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Why does acetone have a lower boiling point than hexane? I thought that since hexane is non-polar then it should have weaker intermolecular forces and a lower boiling point, but it doesn't. Why?

For reference, the boiling point of acetone is roughly 56 °C while that of n-hexane is roughly 68 °C.

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  • $\begingroup$ Asphalt and parafin wax are just made of nonpolar molecules, too... $\endgroup$ – Zhe Feb 24 '18 at 3:12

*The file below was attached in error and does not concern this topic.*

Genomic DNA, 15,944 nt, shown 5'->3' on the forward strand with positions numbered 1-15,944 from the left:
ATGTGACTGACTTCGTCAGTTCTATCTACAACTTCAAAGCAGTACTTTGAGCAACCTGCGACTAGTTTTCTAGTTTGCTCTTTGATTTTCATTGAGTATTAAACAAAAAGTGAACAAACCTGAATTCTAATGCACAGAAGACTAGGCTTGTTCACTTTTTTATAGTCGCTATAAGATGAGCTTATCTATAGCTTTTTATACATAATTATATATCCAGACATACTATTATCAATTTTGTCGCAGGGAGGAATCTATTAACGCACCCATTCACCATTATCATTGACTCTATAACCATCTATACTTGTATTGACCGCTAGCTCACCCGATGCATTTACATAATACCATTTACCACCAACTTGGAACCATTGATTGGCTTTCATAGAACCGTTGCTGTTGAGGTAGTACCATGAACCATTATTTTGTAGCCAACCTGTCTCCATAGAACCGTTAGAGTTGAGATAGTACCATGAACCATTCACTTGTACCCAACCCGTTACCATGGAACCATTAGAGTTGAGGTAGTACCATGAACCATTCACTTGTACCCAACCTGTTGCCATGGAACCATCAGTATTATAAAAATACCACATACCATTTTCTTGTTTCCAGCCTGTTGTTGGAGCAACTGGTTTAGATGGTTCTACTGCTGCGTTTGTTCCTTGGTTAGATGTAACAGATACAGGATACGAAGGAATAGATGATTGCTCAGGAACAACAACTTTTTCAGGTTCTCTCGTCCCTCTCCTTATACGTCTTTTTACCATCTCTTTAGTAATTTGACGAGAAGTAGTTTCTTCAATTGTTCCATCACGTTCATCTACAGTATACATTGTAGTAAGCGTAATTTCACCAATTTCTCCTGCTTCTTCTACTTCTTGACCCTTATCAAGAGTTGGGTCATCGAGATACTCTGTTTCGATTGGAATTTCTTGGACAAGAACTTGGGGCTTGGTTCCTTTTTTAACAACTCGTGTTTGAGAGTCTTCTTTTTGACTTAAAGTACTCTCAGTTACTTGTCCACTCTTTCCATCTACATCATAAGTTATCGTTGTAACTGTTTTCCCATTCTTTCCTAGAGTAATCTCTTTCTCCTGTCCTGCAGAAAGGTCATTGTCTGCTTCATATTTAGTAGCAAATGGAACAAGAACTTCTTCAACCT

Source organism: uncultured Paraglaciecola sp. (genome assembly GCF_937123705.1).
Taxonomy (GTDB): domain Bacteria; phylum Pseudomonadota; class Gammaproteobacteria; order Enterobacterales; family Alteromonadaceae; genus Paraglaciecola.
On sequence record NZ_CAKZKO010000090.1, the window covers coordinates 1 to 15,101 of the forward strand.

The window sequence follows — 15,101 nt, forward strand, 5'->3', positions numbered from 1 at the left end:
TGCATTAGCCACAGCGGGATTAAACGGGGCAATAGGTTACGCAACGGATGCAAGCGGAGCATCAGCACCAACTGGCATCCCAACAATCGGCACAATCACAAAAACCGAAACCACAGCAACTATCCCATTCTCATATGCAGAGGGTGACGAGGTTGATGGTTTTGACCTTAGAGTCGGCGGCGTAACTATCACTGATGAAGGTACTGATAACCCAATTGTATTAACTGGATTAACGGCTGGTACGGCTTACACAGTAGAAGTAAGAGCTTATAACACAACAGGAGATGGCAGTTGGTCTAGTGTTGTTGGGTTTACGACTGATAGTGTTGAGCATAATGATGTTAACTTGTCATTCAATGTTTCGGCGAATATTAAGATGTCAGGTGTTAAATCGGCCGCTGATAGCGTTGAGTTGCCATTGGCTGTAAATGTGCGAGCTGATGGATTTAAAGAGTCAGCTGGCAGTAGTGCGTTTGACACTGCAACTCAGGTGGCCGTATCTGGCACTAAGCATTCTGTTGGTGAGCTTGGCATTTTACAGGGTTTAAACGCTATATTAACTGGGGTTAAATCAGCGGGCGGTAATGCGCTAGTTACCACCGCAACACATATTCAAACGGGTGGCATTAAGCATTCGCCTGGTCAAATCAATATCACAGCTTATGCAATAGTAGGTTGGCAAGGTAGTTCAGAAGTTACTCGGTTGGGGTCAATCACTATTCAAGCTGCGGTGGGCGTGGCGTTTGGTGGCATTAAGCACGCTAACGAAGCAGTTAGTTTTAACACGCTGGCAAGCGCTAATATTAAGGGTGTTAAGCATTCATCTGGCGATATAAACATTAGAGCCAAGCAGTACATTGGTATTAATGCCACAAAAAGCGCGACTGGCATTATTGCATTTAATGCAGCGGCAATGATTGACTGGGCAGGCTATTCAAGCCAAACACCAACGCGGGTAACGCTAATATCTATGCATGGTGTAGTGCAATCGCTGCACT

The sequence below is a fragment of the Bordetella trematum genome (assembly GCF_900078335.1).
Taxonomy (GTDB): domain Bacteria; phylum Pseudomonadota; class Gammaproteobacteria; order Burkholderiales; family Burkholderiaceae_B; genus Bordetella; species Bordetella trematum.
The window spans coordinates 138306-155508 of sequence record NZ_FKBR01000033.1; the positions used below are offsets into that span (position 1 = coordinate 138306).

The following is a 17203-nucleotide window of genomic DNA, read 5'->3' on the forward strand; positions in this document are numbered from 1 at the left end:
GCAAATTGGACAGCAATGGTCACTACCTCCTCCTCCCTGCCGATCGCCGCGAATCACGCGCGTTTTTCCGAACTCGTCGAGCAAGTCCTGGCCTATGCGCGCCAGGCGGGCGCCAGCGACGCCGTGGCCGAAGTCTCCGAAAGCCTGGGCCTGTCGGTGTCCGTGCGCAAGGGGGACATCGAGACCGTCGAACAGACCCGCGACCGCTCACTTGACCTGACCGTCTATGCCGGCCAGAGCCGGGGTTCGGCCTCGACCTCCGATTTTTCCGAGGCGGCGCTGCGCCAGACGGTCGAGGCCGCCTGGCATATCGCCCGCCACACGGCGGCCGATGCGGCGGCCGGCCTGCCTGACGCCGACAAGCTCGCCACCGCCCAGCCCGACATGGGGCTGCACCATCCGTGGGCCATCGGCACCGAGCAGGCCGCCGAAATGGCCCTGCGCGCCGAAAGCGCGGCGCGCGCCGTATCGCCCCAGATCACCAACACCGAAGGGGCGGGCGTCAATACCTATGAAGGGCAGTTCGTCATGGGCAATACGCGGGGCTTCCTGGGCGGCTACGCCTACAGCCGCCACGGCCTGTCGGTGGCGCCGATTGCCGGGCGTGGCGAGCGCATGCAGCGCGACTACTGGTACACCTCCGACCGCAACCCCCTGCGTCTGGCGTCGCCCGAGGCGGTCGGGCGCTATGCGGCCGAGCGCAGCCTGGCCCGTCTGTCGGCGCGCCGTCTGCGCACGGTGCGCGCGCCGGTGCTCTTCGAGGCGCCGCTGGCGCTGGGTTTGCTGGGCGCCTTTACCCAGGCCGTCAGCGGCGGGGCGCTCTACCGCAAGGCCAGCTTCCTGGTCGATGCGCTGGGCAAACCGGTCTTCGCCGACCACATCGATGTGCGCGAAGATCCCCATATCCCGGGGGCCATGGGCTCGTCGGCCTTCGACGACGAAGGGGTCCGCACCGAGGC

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    $\begingroup$ Why a comparison between acetone and hexane? Why not between 2- or 3-pentanone (bp 101-102 $\ce{^{o}C}$, MW 86) and hexane (MW 86)? $\endgroup$ – user55119 Mar 26 '18 at 14:53
  • $\begingroup$ The real surprise is that the smaller molecule acetone has nearly the same boiling point as hexane. $\endgroup$ – matt_black Mar 27 '18 at 14:49
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Hexane is a larger, longer-chain molecule so there are more London dispersion forces between n-hexane molecule which outweighs the dipole forces in acetone.

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